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Author Topic: SB-220 refurb time, check list??  (Read 3821 times)
K1ZJH
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Posts: 1090




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« on: December 12, 2011, 10:36:48 AM »

I'm looking for suggestions on what should be done to refurb my old SB-220.

Filter caps were replaced a few years back, and the amp is seldom used...

I'm planning on replacing the parasitic suppressor resistors, adding glitch resistors,
directly grounding the grids, negative rail protection diodes, and installing a standby
switch.

Any other suggestions? Amp bandswitch was "hotswitched" once, does that usually
destroy a set of contacts? Amp seems to work??  Sources for new or used parts?

PA tune cap arced due a high SWR condition on my tuner... can I simply file the
damage areas smooth?

I'm almost tempted to install a new grid input tuning board, since the input
SWR sucks and the Heathkit arrangement is equally bad... and impossible to
tune. Worth doing? 

Any other suggestions that don't involve nichrome would be appreciated. I only
want to do this once.

Pete
 
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W1QJ
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Posts: 1460




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« Reply #1 on: December 12, 2011, 01:10:36 PM »

Replace suppressors with a clone of the original design.  Negative rail diode and glitch resistor can't hurt either.  Soft key is a must.  You can try retuning the inputs, I think some other devices could be difficult to employ.  Most SB-220 amps have pretty good input tuning but sometimes the caps drift or go bad.  I can rebuild your tune capacitor if it has removable plates.  SOme do some don't. 
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K1ZJH
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Posts: 1090




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« Reply #2 on: December 13, 2011, 07:07:25 AM »

Quote
You can try retuning the inputs, I think some other devices could be difficult to employ.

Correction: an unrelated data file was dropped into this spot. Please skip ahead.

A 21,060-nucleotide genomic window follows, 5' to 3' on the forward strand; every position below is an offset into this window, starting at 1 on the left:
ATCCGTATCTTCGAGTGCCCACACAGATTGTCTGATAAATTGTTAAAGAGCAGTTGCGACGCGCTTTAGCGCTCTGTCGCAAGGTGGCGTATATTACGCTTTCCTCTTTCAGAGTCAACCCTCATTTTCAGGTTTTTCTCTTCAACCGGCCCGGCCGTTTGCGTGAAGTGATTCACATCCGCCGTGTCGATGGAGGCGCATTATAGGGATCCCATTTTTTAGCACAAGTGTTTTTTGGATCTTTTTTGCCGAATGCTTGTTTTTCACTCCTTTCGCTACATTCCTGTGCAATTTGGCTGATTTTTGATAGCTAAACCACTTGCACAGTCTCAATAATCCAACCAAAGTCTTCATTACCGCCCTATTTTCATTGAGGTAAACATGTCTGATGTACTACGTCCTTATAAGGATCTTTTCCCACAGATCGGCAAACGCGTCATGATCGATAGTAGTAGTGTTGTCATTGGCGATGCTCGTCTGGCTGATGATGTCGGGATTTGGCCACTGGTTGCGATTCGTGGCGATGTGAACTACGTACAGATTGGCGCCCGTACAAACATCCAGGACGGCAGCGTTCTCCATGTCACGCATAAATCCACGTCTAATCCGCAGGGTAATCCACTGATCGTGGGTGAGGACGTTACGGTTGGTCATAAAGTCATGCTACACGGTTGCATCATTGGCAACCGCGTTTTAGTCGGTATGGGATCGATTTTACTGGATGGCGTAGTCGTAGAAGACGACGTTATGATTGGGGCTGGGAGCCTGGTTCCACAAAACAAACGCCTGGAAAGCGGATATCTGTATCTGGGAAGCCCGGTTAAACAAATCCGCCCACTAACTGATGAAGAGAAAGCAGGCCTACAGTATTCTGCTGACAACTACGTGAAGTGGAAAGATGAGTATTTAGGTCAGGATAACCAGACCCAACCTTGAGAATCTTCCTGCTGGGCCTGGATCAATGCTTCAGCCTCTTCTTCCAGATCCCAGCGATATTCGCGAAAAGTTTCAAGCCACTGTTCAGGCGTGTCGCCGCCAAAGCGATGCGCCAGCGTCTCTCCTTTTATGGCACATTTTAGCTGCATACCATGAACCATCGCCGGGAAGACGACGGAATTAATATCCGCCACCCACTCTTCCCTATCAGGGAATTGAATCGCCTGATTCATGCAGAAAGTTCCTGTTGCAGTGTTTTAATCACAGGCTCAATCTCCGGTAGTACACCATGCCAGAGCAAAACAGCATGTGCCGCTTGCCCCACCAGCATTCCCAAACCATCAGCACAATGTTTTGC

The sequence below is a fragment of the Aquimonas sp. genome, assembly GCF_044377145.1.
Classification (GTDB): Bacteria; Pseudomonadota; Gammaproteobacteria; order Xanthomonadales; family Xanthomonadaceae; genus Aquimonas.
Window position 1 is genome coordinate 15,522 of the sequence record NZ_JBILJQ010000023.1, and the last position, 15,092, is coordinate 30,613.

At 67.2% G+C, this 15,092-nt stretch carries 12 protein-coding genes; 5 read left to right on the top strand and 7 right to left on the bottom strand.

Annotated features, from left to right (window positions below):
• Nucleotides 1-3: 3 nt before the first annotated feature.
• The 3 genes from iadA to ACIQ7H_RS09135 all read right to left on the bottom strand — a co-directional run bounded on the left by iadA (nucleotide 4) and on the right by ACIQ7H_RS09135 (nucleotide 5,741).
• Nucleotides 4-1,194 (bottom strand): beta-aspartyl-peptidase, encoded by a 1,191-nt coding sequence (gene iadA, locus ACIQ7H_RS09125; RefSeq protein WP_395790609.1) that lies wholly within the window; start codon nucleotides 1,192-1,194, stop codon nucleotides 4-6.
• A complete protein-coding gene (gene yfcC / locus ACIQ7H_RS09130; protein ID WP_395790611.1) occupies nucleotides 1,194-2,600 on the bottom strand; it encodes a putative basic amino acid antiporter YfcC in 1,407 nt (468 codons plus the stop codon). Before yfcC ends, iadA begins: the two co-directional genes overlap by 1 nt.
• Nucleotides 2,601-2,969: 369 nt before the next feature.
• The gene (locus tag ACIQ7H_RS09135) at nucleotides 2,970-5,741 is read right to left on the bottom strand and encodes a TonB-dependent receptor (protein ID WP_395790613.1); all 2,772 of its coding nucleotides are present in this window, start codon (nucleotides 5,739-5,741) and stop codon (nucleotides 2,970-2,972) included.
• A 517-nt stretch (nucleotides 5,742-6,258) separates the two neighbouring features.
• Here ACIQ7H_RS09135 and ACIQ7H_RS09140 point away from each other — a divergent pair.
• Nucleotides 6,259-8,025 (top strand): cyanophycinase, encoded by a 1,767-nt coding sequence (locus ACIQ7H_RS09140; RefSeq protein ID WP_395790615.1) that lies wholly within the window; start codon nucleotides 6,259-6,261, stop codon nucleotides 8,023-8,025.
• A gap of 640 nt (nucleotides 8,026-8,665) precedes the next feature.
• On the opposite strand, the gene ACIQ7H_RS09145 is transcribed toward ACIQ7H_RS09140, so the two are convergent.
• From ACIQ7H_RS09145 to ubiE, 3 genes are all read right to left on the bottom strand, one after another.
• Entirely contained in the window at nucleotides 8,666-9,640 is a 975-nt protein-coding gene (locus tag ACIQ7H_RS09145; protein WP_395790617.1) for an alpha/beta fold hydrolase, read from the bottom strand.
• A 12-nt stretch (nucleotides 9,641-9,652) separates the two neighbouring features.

Thanks Lou. I was thinking of a WD7S TU6 board for the input matching; that is if I have problems
adjusting the slugs or getting into other binds on the original input circuit.  Hopefully it will go
off as planned and work as intended.

Pete
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K1ZJH
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Posts: 1090




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« Reply #3 on: December 13, 2011, 12:08:26 PM »

Is the Zener "protected" when the grids are directly grounded in case the tubes
flash over?

Pete
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KA5N
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Posts: 4380




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« Reply #4 on: December 13, 2011, 12:49:01 PM »

Of course it is your amplifier and you can do as you wish.  However I become a bit
nervous when someone is going to make wholesale changes to a piece of gear and
asks advice (which usually means that the questioner is unsure).
First off the input impedance of a 3-500Z is 115 Ohms and two in parallel will be about
56 Ohms.  So a simple pi network with 50 Ohms in and out should work pretty well
(such as the WD7S circuit)  You could modify the circuit a bit by adding a padder (or
trimmer) to the output side so to fine tune a bit.  With the WD7S you have all those relays which might be a source of trouble and a simple band switch is less complicated.
My advice is don't make a lot a changes at one time, because if you have problems you
will have difficulty tracing the root cause to the correct "mod".
Good Luck Allen
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W8JI
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« Reply #5 on: December 13, 2011, 12:52:17 PM »

Is the Zener "protected" when the grids are directly grounded in case the tubes
flash over?

Pete

The zener is better protected, as is everything else.

I would do minimal changes. The SB220 was a pretty good amp as delivered.